Homo naledi had Lucy-Like Hips

Hips can reveal many things about fossilized organisms, especially when it comes to mammals. They can indicate the difference between species and even reveal the differences between the sexes of the same species.

Last fall, we reported on the latest research findings that showed Homo naledi was less human-like and more Australopith-like. ICR concluded that the small-brained Homo naledi was just another Lucy-like ape—similar to a modern chimpanzee.1

Another study, recently published in the Journal of Human Evolution, examined Homo naledi’s hips.2 The authors compared the hips to other known ape and human species and their results were consistent with ICR’s understanding, but unexpected to evolutionists.2

Lee Berger, Homo naledi’s discoverer, recruited Caroline VanSickle and about 30 other scientists to study different aspects of the fossils. The team assigned to study the hips came from the University of Wisconsin, University of Witwatersrand, Vassar College, Museo Nacional de Ciencias Naturales (Madrid, Spain), New York University, and Duke University.

VanSickle, from the University of Wisconsin-Madison, and her colleagues pieced together roughly 40 pelvic fragments, from at least four individuals to make their best attempt at solving the pelvic issue.2 All of these fragments came from the Dinaledi Chamber in South Africa, where Berger made his initial discovery.3

VanSickle says, “The downside is that the Homo naledi fragments are far less complete than fossils from other sites, so figuring out how they fit together and what they mean for how Homo naledi walked or gave birth is much more difficult.”4

The team found a flared ilium (the upper hip bone) that widens to the side. This shape of ilium is only found in other australopith species.2

“This is bizarrely Lucy-like.” Tweet: “This is bizarrely Lucy-like.”

Homo naledi had Lucy-Like Hips: http://www.icr.org/article/homo-naledi-lucy-hips/

@icrscience

“You don’t see this flared an ilium in later hominins,” VanSickle commented. “This is bizarrely Lucy-like.”4

Though this species has been attributed to Homo based on cranial and lower limb morphology, the morphology of some of the fragmentary pelvic remains recovered align more closely with specimens attributed to the species Australopithecus afarensis [Lucy] and Australopithecus africanus than they do with those of most (but not all) known species of the genus Homo.2

These findings are consistent with earlier analyses of the post-cranial aspects of Homo naledi, including the vertebrae and hips that also indicate that Homo naledi most closely resembles an australopith.1 And the brain size to body mass analysis performed by O’Micks also showed the close resemblance of Homo naledi to the australopiths.5 VanSickle and her co-authors concluded,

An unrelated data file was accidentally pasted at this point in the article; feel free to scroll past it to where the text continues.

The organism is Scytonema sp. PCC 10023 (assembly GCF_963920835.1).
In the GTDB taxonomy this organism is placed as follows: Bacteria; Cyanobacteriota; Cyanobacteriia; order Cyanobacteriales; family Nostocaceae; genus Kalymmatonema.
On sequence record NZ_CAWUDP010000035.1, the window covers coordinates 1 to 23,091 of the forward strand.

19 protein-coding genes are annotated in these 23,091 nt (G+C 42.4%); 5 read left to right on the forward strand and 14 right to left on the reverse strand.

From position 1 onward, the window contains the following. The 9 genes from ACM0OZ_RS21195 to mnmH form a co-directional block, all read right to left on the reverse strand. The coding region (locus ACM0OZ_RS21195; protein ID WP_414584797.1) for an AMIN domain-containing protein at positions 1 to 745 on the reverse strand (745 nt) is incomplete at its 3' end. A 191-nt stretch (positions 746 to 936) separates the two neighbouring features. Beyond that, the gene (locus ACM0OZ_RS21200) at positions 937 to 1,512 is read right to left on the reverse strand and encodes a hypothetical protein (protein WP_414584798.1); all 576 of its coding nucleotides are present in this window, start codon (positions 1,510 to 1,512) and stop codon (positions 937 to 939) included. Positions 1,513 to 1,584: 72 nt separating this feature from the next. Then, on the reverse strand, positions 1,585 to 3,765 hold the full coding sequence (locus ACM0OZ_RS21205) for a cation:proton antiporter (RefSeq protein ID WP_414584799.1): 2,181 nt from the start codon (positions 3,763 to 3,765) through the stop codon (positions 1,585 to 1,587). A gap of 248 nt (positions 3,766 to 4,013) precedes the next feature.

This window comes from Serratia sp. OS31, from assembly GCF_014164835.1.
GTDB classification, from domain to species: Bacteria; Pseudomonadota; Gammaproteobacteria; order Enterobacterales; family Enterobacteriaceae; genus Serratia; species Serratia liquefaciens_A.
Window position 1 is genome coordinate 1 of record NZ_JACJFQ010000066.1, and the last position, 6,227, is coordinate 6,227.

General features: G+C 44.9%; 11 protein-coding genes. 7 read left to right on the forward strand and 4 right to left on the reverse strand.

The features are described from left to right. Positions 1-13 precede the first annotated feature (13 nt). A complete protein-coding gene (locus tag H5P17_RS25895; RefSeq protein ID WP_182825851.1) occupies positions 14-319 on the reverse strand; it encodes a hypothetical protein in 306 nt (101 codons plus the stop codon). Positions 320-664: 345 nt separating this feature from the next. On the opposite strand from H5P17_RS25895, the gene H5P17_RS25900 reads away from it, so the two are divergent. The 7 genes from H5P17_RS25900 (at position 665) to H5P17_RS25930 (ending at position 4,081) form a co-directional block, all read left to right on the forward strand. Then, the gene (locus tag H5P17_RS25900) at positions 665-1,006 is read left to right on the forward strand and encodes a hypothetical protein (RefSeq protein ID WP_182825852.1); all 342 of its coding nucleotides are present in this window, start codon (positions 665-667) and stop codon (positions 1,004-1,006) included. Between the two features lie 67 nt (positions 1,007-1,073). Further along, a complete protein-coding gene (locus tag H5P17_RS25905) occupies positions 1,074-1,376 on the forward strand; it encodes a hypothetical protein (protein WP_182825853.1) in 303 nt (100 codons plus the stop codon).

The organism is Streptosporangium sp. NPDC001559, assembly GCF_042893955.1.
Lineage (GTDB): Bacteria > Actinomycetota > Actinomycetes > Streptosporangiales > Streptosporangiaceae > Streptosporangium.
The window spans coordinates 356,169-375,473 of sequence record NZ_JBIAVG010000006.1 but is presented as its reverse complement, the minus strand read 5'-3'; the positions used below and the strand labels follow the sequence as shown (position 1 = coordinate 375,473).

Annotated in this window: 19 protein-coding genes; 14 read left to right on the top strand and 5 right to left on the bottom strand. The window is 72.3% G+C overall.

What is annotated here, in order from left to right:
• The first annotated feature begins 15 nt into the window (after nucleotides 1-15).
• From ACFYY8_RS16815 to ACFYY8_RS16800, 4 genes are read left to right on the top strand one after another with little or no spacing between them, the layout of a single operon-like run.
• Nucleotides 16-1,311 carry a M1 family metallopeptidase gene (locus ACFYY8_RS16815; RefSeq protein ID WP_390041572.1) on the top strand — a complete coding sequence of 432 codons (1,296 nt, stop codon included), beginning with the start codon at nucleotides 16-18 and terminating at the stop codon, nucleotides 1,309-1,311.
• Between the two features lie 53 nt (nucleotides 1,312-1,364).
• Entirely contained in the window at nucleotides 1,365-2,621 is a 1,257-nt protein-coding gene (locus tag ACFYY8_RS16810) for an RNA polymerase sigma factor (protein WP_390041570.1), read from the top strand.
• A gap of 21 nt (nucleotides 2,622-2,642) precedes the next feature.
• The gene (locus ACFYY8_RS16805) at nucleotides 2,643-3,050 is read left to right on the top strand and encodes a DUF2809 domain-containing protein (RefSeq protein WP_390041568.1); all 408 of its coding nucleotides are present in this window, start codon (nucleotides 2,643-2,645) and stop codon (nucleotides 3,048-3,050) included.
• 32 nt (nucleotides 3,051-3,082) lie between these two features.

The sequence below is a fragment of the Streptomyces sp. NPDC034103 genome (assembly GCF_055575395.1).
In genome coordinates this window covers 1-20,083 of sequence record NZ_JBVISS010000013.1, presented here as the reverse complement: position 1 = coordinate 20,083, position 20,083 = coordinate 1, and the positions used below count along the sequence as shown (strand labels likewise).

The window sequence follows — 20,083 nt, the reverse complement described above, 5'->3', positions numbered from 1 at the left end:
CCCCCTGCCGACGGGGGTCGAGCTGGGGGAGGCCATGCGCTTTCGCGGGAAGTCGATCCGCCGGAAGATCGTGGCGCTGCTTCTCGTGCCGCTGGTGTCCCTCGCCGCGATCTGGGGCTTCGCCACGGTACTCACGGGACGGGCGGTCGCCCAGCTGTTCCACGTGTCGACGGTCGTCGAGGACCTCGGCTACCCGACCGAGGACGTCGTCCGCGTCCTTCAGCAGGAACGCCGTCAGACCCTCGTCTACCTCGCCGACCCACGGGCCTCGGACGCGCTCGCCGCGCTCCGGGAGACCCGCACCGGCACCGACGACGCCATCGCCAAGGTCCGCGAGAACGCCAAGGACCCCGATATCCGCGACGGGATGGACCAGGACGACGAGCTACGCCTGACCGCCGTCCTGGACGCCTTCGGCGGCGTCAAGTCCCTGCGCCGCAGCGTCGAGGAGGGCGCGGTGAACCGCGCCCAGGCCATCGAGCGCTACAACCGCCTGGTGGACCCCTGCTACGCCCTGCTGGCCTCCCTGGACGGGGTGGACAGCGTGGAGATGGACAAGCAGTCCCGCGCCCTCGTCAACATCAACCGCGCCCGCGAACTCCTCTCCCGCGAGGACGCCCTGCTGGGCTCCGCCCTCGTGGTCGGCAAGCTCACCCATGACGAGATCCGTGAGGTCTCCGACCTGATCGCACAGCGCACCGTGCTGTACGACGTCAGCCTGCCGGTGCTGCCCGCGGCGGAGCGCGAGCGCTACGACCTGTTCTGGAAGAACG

If found on their own, the pelvic remains from Homo naledi could easily be mistaken for those of an australopith based on their small size and laterally flared ilia, along with the fact that their only ‘Homo-like’ features overlap with A. sediba.2

Homo naledi was not human—just another extinct ape. Tweet: Homo naledi was not human—just another extinct ape.

Homo naledi had Lucy-Like Hips: http://www.icr.org/article/homo-naledi-lucy-hips/

@icrscience

Homo naledi was not human—just another extinct ape.
 

References

  1. Clarey, T. 2017. Just What Is Homo naledi? Acts & Facts. 46 (12): 9.
  2. VanSickle, C. et al. 2017. Homo naledi pelvic remains from the Dinaledi Chamber, South Africa, Journal of Human Evolution. DOI: 10.1016/j.jhevol.2017.10.001
  3. Berger, L. R. et al. 2015. Homo naledi, a new species of the genus Homo from the Dinaledi Chamber, South AfricaeLife. DOI: 10.7554/eLife.09560
  4. Devitt, T. 2017. Hip Heaven. University of Wisconsin-Madison News.
  5. O'Micks, J. 2017. Likely Discontinuity Between Humans and Non-Human Hominins Based on Endocranial Volume and Body Mass with a Special Focus on Homo naledi—A Short Analysis. Answers Research Journal. 10: 241-243.

Stage Image: Homo naledi

Stage Image Credits: Copyright © Stefan Heunis/AFP/Getty Images. 2017. Used in accordance with federal copyright (fair use doctrine) law. Usage by ICR does not imply endorsement of copyright holder.

*Dr. Timothy Clarey is Research Associate at ICR and earned his doctorate in geology from Western Michigan University.

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